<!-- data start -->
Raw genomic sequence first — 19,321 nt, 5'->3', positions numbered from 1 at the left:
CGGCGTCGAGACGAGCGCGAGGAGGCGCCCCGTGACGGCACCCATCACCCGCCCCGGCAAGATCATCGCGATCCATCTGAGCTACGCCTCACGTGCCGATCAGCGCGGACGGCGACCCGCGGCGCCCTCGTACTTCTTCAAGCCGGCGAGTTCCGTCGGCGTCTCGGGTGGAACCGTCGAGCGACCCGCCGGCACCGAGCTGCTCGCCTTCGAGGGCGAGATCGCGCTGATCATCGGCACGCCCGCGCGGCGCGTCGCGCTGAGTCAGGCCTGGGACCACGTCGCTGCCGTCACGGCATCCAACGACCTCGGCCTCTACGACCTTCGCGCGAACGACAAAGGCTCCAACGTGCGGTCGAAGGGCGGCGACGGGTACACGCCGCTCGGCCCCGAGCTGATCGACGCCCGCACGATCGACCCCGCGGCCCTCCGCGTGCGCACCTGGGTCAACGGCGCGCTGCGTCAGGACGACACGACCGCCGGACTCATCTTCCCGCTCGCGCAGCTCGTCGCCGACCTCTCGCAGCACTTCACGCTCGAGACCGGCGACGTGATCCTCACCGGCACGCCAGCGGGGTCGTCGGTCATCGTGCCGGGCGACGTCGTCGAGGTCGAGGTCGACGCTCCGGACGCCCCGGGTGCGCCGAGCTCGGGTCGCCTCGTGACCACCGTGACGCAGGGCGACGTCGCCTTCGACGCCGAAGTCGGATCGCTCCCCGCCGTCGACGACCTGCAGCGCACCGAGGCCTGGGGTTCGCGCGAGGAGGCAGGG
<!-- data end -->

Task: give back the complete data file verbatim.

Raw genomic sequence first — 19,321 nt, 5'->3', positions numbered from 1 at the left:
CGGCGTCGAGACGAGCGCGAGGAGGCGCCCCGTGACGGCACCCATCACCCGCCCCGGCAAGATCATCGCGATCCATCTGAGCTACGCCTCACGTGCCGATCAGCGCGGACGGCGACCCGCGGCGCCCTCGTACTTCTTCAAGCCGGCGAGTTCCGTCGGCGTCTCGGGTGGAACCGTCGAGCGACCCGCCGGCACCGAGCTGCTCGCCTTCGAGGGCGAGATCGCGCTGATCATCGGCACGCCCGCGCGGCGCGTCGCGCTGAGTCAGGCCTGGGACCACGTCGCTGCCGTCACGGCATCCAACGACCTCGGCCTCTACGACCTTCGCGCGAACGACAAAGGCTCCAACGTGCGGTCGAAGGGCGGCGACGGGTACACGCCGCTCGGCCCCGAGCTGATCGACGCCCGCACGATCGACCCCGCGGCCCTCCGCGTGCGCACCTGGGTCAACGGCGCGCTGCGTCAGGACGACACGACCGCCGGACTCATCTTCCCGCTCGCGCAGCTCGTCGCCGACCTCTCGCAGCACTTCACGCTCGAGACCGGCGACGTGATCCTCACCGGCACGCCAGCGGGGTCGTCGGTCATCGTGCCGGGCGACGTCGTCGAGGTCGAGGTCGACGCTCCGGACGCCCCGGGTGCGCCGAGCTCGGGTCGCCTCGTGACCACCGTGACGCAGGGCGACGTCGCCTTCGACGCCGAAGTCGGATCGCTCCCCGCCGTCGACGACCTGCAGCGCACCGAGGCCTGGGGTTCGCGCGAGGAGGCAGGG